New York Public School passes an anti-transgender sports resolution

Parents dressed in white at Community Education District 2 Meeting debate anti-trans sports policy. Front row is Chase Strangio and Paula Mendoza, an a sea of people dressed in white in support of two-spirit, trans, gender nonconforming, and nonbinary students. The room has white panel ceilings with over head blueish, white lights.
Parents convene at Community Education Council District 2 Schools in support of two-spirit, trans, gender nonconforming, and nonbinary students and against anti-trans Resolution 248; Photo by Lana Leonard

Community Education Council District 2 of New York City, one of the largest school districts in the city, had a contentious meeting after passing (8-3) an anti-transgender sports policy titled Resolution #248 on March 20, 2024. 

As a result Chase Strangio, CEC District 2 parent, Deputy Director for Transgender Justice, and staff attorney with the American Civil Liberties Union (ACLU), organized LGBTQ activists throughout New York City to show up in support of two-spirit, trans, nonbinary and gender nonconforming students. Strangio encouraged people to “pay attention” to decision-making bodies. He also brought understanding to the ways civil rights law doesn’t unfurl under “debate.”

Strangio organized with activists to unite 70 people dressed in white in support of trans students in District 2, and wherever there are anti-trans narratives erasing protective policies.

This comes as more than 16 New Jersey schools are being held accountable by the state for passing anti-LGBTQ policies or for abolishing best-practice transgender policy 5756. Usually, schools replace or amend policy 5756 with a “forced outing” policy against trans, gender-nonconforming students. Similarly, anti-trans CEC District 2 passed an anti-trans sports rule in New York.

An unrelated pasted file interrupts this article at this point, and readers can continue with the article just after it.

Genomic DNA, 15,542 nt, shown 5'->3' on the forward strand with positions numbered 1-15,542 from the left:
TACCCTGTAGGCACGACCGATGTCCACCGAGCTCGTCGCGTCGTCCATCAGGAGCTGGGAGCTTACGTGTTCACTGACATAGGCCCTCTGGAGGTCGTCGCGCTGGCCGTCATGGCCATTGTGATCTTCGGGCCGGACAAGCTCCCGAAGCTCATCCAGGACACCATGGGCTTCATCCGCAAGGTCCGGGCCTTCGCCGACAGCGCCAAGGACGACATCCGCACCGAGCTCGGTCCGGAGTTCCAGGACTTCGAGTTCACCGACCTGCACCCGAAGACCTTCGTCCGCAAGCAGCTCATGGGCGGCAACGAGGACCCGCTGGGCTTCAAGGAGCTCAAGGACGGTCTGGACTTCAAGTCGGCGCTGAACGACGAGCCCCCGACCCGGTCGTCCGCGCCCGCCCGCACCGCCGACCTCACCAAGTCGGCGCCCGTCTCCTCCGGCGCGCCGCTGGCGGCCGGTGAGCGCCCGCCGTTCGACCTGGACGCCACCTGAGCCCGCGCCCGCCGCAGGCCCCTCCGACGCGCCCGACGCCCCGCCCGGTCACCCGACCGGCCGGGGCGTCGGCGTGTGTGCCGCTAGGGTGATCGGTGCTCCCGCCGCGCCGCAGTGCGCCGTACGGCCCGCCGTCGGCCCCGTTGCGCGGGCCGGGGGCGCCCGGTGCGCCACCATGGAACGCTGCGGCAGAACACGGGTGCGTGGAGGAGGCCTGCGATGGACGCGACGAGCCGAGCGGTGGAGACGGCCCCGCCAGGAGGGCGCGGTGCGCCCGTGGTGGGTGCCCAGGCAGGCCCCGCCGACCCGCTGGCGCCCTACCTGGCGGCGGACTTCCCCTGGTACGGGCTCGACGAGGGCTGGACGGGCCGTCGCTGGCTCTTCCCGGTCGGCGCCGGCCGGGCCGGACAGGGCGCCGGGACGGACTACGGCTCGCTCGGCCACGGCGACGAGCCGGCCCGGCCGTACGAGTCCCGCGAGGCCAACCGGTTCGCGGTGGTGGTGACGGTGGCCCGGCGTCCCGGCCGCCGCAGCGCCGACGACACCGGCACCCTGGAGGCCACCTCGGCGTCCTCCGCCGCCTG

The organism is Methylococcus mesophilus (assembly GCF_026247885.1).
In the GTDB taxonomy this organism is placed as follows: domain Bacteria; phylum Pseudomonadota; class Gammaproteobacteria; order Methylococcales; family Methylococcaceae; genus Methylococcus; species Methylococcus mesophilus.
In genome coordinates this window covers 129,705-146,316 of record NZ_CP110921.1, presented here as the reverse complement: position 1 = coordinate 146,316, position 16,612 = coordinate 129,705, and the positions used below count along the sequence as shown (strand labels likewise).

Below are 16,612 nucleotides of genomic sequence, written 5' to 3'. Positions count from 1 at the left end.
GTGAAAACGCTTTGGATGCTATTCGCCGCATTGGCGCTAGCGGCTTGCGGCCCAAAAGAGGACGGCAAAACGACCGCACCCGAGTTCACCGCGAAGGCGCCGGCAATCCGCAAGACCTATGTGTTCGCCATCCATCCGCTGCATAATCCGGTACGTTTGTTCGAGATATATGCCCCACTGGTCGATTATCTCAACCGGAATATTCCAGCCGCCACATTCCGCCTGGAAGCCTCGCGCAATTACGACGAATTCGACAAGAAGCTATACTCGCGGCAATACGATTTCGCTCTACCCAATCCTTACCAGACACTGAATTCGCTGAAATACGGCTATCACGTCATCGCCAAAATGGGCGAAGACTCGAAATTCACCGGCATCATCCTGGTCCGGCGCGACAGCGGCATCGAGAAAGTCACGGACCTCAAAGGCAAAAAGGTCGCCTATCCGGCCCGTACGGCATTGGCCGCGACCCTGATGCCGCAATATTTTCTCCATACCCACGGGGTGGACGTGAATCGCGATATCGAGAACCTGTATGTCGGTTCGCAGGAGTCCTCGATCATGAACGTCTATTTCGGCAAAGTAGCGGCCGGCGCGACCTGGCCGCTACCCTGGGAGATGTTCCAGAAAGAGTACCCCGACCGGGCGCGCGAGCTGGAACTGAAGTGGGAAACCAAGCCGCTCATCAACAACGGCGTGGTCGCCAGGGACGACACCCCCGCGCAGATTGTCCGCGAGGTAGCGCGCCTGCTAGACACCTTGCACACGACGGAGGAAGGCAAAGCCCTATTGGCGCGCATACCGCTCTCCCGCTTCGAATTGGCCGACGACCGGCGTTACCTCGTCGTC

“I’m here again this month as a District 2 parent, as a civil rights lawyer, and as a trans person,” Strangio said at the meeting.  “And one of the things that was striking to me last month is that, like in many places across the country, government officials, people in positions of power, think that trans people are the subject of legitimate debate, a place to erode civil rights for all of us. And one of the ways that that’s able to happen is because people fundamentally believe that trans people don’t have people in their corner.”

With that, Strangio said he and activists will return each month with more people until this resolution is revoked. “One, we’re mobilizing parents in the district to vote in the next election. And two, we want you to remember every single month, the consequences of situating trans student bodies and trans people as threats to others,” Strangio said. 

The language in the resolution speaks to anti-trans sports bans passed in 24 states in the U.S., according to the Movement Advancement Project (MAP). These laws often speak to “protecting girls.”

One CEC D2 parent made clear that cisgender girls want to play with “anyone who identifies as a girl.” 

“And so please don’t ever hide behind this illusion that you’re protecting your safety to justify your own hate, your own ignorance, your own fear, own that for yourself. Except not use our girls’ names in vain,” said Reshma Saujani, lawyer and founder of Girls Who Code, “because the millions of them will tell you that is who they want to play sports with — anyone who identifies as a girl, anyone who’s nonbinary, anyone who’s trans, and that they support and love one another, so don’t bring hatred into our schools.”

Like many anti-trans sports bans, Resolution #248 seeks to “Call for a Comprehensive Review and Redrafting of NYCPS Guidelines on Gender about the Application and Impact on Female Athletes Participating in Physical Education, Intramural and Competitive Public School Athletic League (PSAL) Sports.”